by Amanda Y Well after that teaser week of summer in Ottawa, it has made me start itching for the real thing so we can go swimming regularly up at the cottage. Since he was 3 (now almost 5) J has regularly been taking swimming lessons through the City of Ottawa. The first round of lessons was really an adjustment period because he refused to participate for the most of the lessons. He would get in the water but not cooperate with the instructor. However, since then he has been quite happy about going, some of the tasks are hit or miss with him, he doesn't love having water in his face or ears, but over time, things have improved. The spring session started last week and I swear, that was a totally different kid in the water! He was dunking his head, happily floating on his back, front float has improved drastically, he will actually put his face in the water, tentatively, but he used to outright refuse! He loves to play the games like "What time is it Mr. Wolf?" and "Red light green light" It's too bad the lessons are only 30 minutes long, I think he would benefit from a longer lesson, even another 15 minutes would be great!
The City of Ottawa's Learn to Swim Program offers the Red Cross swimming levels. They include Parent and Me classes, Preschool classes, and School-Aged program (up to 12 yrs old).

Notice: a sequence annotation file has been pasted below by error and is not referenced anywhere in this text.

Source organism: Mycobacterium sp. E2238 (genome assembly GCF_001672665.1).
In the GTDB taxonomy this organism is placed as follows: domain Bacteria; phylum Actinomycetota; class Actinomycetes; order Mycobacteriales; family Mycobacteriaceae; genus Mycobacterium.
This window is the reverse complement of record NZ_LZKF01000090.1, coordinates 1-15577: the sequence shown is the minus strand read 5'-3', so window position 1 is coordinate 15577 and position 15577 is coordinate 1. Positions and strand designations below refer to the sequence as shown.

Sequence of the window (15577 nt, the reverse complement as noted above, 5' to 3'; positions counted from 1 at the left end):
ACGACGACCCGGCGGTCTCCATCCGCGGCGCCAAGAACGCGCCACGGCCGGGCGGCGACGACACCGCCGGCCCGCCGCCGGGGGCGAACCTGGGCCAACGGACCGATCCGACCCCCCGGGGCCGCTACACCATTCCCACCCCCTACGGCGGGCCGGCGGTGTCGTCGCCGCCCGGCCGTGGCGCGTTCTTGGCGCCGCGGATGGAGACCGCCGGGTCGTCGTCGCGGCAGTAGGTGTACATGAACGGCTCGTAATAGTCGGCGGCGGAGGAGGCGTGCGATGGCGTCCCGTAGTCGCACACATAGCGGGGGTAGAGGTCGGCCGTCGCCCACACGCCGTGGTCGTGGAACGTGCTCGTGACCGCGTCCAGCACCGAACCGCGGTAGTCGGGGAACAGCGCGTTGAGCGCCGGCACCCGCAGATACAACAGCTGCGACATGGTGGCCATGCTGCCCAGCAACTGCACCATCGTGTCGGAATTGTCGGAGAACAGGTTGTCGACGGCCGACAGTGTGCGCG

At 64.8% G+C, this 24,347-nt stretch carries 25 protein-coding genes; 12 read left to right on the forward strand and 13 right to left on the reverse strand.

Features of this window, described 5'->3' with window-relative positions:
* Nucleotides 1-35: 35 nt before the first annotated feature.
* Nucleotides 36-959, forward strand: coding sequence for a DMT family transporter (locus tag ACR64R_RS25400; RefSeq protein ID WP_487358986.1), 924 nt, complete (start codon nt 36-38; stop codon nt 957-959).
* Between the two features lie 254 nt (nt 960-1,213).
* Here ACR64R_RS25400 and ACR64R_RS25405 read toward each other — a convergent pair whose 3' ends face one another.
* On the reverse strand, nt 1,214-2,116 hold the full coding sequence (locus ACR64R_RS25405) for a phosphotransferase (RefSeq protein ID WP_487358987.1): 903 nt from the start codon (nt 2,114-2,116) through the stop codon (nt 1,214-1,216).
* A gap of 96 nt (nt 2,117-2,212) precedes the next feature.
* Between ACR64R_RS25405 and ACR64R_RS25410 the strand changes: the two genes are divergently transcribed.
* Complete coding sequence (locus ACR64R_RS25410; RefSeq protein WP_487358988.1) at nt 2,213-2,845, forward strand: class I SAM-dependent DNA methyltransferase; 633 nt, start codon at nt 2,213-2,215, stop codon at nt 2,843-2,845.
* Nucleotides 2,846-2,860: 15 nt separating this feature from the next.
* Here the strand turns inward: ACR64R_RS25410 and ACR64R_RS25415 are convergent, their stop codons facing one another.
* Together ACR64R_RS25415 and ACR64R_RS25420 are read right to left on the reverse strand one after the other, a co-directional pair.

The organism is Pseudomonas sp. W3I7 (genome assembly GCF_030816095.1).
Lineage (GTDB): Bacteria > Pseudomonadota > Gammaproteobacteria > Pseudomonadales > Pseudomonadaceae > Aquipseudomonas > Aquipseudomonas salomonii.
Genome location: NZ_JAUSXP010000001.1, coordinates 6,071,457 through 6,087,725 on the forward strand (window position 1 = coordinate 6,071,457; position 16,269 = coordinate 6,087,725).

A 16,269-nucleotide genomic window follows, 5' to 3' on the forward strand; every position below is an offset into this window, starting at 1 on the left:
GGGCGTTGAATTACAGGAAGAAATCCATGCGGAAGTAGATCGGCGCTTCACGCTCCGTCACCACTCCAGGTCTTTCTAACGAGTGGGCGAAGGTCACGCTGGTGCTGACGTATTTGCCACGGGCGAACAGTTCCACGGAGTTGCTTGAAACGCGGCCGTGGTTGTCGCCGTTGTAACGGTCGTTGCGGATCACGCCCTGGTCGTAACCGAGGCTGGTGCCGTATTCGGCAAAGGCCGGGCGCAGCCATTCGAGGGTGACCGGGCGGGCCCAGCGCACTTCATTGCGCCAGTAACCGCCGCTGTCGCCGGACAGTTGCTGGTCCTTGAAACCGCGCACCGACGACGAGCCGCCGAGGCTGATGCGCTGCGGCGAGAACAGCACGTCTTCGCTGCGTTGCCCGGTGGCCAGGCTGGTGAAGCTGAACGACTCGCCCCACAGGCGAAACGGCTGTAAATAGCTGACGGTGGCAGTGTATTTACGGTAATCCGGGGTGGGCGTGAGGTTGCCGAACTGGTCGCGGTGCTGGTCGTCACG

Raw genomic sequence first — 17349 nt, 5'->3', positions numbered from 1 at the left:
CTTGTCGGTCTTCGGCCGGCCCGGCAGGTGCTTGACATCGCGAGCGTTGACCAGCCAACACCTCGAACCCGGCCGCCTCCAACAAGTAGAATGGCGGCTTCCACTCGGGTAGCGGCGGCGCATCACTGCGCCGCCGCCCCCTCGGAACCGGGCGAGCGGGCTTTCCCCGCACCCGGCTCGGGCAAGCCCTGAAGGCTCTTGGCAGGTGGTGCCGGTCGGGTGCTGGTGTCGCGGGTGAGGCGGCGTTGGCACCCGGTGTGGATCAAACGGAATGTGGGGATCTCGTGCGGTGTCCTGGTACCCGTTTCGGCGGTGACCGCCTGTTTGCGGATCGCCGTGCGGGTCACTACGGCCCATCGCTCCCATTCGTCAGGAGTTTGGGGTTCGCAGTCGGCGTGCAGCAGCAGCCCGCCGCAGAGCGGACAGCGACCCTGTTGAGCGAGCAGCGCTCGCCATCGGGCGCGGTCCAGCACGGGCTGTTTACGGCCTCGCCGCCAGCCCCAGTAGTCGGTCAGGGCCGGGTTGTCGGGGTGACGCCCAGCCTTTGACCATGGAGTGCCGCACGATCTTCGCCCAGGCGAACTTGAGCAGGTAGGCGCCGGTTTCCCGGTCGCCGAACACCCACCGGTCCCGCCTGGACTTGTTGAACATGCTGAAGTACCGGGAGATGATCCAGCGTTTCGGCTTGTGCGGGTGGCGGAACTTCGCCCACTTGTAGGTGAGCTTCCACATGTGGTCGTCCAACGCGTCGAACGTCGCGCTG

Not only are swimming lessons fun, but swimming is also a very important skill for a child to have. Many people have a fear of water and so having lessons in childhood can help to prevent this. Fear leads to panic and if you panic in the water, the outcome is terrible. Just knowing how to handle yourself in the water can prevent so many accidental drownings. Of course, even the best swimmers can drown, and I highly promote the use of life jackets in boats and on inexperienced swimmers in deep water. Simply knowing how to float and keep your head above water is a critical skill, in my opinion. I am a strong swimmer, my parents insisted we take swimming lessons and I am doing the same for J. It is also the kind of class that grows with the child. They continue to build upon and learn new skills including rescue maneuvers and CPR. Also something to think about: teens who become lifeguards and swimming instructors are paid quite well. They can work at city pools as well as summer camps earning their own money. The benefits just keep adding up.
For information about how your teen could become a lifeguard visit the National Lifesaving Society's website.
Who knows if J will ever go that far, but what's important to me is that he learn to swim and be comfortable around water.
Amanda was born and raised in Ottawa where she continues to live with her husband and son “J”. Amanda is bilingual and interests include reading, blogging, socializing, and advocacy on children and teen issues.